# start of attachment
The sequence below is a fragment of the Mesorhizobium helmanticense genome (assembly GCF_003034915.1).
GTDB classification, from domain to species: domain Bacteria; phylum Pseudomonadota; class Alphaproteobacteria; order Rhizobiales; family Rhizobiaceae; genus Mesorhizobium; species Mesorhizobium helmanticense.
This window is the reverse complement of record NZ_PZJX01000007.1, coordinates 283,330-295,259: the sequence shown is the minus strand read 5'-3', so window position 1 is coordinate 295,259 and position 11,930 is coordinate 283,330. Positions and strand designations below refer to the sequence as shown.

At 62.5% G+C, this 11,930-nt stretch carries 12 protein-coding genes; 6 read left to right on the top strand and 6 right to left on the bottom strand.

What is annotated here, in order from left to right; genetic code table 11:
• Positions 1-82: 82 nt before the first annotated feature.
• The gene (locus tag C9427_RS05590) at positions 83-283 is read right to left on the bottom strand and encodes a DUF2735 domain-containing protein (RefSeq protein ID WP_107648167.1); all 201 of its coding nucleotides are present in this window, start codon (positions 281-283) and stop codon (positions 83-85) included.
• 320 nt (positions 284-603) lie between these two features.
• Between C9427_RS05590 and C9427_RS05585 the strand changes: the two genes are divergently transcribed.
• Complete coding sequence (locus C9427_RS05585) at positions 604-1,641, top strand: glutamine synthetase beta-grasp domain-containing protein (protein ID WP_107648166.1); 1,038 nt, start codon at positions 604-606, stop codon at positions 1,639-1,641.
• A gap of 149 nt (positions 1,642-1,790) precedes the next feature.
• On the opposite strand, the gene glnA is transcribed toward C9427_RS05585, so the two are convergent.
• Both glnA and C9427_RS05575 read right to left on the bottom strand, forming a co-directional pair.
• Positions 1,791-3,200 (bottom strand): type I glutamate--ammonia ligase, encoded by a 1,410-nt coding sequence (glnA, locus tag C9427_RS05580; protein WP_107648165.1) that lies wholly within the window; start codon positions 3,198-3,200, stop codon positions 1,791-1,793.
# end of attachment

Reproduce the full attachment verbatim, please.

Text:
The sequence below is a fragment of the Mesorhizobium helmanticense genome (assembly GCF_003034915.1).
GTDB classification, from domain to species: domain Bacteria; phylum Pseudomonadota; class Alphaproteobacteria; order Rhizobiales; family Rhizobiaceae; genus Mesorhizobium; species Mesorhizobium helmanticense.
This window is the reverse complement of record NZ_PZJX01000007.1, coordinates 283,330-295,259: the sequence shown is the minus strand read 5'-3', so window position 1 is coordinate 295,259 and position 11,930 is coordinate 283,330. Positions and strand designations below refer to the sequence as shown.

At 62.5% G+C, this 11,930-nt stretch carries 12 protein-coding genes; 6 read left to right on the top strand and 6 right to left on the bottom strand.

What is annotated here, in order from left to right; genetic code table 11:
• Positions 1-82: 82 nt before the first annotated feature.
• The gene (locus tag C9427_RS05590) at positions 83-283 is read right to left on the bottom strand and encodes a DUF2735 domain-containing protein (RefSeq protein ID WP_107648167.1); all 201 of its coding nucleotides are present in this window, start codon (positions 281-283) and stop codon (positions 83-85) included.
• 320 nt (positions 284-603) lie between these two features.
• Between C9427_RS05590 and C9427_RS05585 the strand changes: the two genes are divergently transcribed.
• Complete coding sequence (locus C9427_RS05585) at positions 604-1,641, top strand: glutamine synthetase beta-grasp domain-containing protein (protein ID WP_107648166.1); 1,038 nt, start codon at positions 604-606, stop codon at positions 1,639-1,641.
• A gap of 149 nt (positions 1,642-1,790) precedes the next feature.
• On the opposite strand, the gene glnA is transcribed toward C9427_RS05585, so the two are convergent.
• Both glnA and C9427_RS05575 read right to left on the bottom strand, forming a co-directional pair.
• Positions 1,791-3,200 (bottom strand): type I glutamate--ammonia ligase, encoded by a 1,410-nt coding sequence (glnA, locus tag C9427_RS05580; protein WP_107648165.1) that lies wholly within the window; start codon positions 3,198-3,200, stop codon positions 1,791-1,793.